Obsessive Compulsive Disorder (OCD) is widely recognized by the public, but it is also highly misunderstood. People believe they know what OCD means, but conventional understandings of OCD are far from the truth.
The problem with misinformation about any mental condition is that it keeps people from getting help to reduce their suffering. This misunderstanding of OCD frequently leads many who need treatment not to seek it, because they do not know that what they are experiencing is OCD. It is a disorder that can attack someone’s very values, identity, and sense of safety, and it’s most often talked about as a mere personality quirk or desire for organization. Far from what so many people believe, OCD can be completely debilitating.
As someone with OCD myself and a licensed therapist who treats other people with the condition, here are 5 things you should know about OCD:
OCD Is not what most people think
Unfortunately, in popular culture, OCD has become a sort of catch-all phrase associated with certain characteristics or personality traits. Many of these traits may suggest positive or helpful attributes. Characters on television and in the movies throughout the last few years can be seen portraying stereotypical “OCD behavior.” This portrayal often involves high levels of intelligence, social awkwardness, extreme neatness or cleanliness, or encyclopedic memory. They may demonstrate an extensive focus on details, perfectionism, and other quirky behaviors.
In reality, OCD is a debilitating but highly treatable condition that affects approximately 1 out of 40 people worldwide. OCD is characterized by a cycle of obsessions and compulsions. Obsessions are recurrent, unwanted, intrusive thoughts, images, feelings, or urges. These obsessions cause significant distress and anxiety in the individual experiencing them. Due to this discomfort, a person with OCD feels a strong urge to engage in compulsions, sometimes called rituals. Compulsions are any physical or mental action that an individual engages in an attempt to reduce anxiety, “undo” an obsession, or prevent a feared outcome.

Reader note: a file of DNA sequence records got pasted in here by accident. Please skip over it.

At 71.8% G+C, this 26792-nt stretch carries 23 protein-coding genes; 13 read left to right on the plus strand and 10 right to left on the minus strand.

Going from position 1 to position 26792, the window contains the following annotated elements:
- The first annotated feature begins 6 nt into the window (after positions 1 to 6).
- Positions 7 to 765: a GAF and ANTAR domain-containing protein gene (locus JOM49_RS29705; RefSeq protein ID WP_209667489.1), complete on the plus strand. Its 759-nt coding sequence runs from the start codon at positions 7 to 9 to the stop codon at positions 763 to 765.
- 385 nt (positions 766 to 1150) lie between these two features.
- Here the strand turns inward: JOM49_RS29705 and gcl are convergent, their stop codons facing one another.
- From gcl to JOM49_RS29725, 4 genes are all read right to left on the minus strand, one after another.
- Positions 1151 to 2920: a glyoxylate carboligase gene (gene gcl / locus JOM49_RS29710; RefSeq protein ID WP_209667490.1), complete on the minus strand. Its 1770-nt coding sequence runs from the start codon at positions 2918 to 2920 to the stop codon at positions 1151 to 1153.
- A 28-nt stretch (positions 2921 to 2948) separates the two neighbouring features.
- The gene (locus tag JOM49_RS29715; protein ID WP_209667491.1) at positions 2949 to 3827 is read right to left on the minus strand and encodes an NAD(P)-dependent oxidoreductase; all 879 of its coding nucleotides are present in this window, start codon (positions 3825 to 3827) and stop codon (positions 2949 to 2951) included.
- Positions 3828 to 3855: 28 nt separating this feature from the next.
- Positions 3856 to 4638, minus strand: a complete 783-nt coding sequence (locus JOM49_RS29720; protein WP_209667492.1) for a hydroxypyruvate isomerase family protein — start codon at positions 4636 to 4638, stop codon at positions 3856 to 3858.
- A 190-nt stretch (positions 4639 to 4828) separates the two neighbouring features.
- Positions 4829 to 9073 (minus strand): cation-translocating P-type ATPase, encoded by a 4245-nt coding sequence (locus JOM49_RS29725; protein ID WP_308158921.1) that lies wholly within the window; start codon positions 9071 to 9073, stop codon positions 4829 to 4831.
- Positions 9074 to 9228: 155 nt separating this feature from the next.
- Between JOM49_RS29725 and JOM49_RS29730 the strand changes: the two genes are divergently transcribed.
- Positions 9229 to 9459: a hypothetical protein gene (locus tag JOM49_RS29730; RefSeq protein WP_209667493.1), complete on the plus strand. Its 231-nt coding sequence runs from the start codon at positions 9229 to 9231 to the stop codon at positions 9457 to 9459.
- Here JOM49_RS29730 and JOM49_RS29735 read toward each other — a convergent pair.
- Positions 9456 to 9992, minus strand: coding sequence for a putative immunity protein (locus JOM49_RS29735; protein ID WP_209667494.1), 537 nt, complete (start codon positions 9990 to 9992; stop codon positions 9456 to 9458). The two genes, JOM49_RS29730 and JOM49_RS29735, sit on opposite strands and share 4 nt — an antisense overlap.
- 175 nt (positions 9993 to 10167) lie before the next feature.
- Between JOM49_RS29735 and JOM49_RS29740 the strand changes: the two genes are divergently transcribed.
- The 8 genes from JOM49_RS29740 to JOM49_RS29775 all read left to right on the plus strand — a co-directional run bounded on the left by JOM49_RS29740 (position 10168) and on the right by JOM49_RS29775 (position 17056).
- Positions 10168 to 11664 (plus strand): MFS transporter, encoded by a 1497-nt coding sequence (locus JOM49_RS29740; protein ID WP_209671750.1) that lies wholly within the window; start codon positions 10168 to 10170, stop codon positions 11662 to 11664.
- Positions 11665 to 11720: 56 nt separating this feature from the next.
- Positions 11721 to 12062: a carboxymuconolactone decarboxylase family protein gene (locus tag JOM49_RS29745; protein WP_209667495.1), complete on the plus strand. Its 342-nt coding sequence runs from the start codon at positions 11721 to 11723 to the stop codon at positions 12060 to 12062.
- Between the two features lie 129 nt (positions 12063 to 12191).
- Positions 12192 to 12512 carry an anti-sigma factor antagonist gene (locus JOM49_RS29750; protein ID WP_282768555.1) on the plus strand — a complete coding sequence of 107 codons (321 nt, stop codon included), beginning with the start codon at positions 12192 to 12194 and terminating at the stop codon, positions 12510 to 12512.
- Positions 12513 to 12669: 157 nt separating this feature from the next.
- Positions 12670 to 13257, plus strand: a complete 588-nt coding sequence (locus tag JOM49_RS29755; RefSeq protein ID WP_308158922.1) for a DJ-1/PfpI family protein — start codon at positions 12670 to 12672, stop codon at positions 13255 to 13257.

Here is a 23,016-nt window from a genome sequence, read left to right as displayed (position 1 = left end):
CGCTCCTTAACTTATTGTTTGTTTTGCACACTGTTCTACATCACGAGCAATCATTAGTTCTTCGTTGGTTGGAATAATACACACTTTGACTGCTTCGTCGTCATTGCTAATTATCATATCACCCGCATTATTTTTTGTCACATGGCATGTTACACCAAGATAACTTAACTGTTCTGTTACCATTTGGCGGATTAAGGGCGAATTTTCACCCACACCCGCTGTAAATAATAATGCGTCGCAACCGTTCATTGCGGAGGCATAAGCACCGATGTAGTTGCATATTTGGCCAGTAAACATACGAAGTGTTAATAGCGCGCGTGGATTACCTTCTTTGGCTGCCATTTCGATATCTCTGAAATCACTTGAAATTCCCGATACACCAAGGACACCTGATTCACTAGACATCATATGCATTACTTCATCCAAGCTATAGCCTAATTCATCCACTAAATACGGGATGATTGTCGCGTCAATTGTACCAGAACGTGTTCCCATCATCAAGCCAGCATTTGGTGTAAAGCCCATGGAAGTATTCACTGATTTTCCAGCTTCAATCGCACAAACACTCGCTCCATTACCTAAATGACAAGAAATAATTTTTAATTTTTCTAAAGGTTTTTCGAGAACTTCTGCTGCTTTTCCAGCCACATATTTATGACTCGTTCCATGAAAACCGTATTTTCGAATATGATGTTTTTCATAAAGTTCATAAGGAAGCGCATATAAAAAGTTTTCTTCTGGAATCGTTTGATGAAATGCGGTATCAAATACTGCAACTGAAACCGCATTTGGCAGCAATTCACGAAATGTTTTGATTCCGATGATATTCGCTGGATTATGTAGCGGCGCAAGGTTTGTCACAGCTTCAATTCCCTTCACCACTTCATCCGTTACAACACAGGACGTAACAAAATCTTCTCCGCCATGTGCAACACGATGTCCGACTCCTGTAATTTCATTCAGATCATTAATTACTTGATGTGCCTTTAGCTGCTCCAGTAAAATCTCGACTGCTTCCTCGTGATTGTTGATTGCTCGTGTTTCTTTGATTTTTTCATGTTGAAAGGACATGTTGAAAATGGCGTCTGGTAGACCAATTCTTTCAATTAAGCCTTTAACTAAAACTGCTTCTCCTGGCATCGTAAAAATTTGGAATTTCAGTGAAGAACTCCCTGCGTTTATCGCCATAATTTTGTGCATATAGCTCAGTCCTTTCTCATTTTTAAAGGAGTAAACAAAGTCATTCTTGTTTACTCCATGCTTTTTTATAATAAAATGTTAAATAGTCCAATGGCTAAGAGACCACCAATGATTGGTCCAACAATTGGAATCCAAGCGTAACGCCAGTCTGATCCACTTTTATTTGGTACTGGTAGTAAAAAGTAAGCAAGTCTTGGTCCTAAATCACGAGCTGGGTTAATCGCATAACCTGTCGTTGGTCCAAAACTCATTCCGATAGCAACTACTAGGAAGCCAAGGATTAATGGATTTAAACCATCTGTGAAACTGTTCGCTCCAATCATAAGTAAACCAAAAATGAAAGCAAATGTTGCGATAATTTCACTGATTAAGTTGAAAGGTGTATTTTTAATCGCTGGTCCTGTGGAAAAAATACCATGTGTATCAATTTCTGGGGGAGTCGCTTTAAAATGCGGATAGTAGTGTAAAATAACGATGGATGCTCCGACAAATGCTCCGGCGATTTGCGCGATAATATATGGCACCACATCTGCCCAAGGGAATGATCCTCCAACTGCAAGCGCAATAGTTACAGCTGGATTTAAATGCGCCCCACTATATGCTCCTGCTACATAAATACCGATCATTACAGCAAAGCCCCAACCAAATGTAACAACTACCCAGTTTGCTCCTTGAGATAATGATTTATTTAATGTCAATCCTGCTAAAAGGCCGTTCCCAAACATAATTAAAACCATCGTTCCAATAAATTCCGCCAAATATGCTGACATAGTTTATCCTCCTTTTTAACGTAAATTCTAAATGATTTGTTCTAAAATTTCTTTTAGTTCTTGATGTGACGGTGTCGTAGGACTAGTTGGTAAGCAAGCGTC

That’s why, unlike its pop culture portrayal, OCD is not cute, funny, quirky, or beneficial, but painful, all-consuming, and terrorizing.
OCD is not a “one size fits all” diagnosis and manifests in many ways
Even if people have an understanding of the suffering OCD can cause, they have likely been exposed only to a couple of ways that OCD can present: people knocking on things several times, repeating certain phrases out loud multiple times, tapping or touching doorways, refusing to touch certain things, washing their hands repeatedly, making sure things are lined up symmetrically.
OCD involves so much more than this. What is often overlooked or ignored is the obsessions that frequently happen inside a person’s mind. These unwanted, intrusive, and distressing thoughts and doubts are the cause of the compulsions that others may witness. Some may experience taboo intrusive thoughts, which can be sexual or violent in nature. Others may obsess about whether they have done something terrible in the past, acted in a way that was inappropriate, said the “wrong” thing, lied, or cheated—the list is endless.
For example, OCD may tell the most faithful believer that God is disappointed in them and that they cannot be forgiven. OCD can whisper to a new mother who would do anything for her child that she could harm her baby, even though she does not want to do so. OCD will try to convince a partner that they have been unfaithful and need to leave. OCD will create doubt and confusion in the most valuable parts of a person’s life.
There are hundreds of different ways OCD can manifest, and the condition can attach itself to anything. It is as unique as each mind it invades. Many people will also report that their fears change from time to time, or that they experience several themes of OCD at once.
OCD isn’t always visible
One of the key mischaracterizations of OCD is that the condition is always visible and that someone with OCD will always show outward signs of the disorder. Actually, the two primary components of OCD, obsessions, and compulsions, can both go completely unseen by others.
The first—obsessions—involves thought processes, imagery, feelings, and urges that often cannot be seen by anyone. In my own experience treating people with OCD, one of the most somber things I hear is that they had no idea that their intrusive thoughts were part of a mental health problem. They had always heard that OCD was nothing more than performing specific actions like excessive hand-washing or lining things up a certain way. They never knew that having thoughts that troubled them, disgusted them, or caused them shame could be a sign of OCD.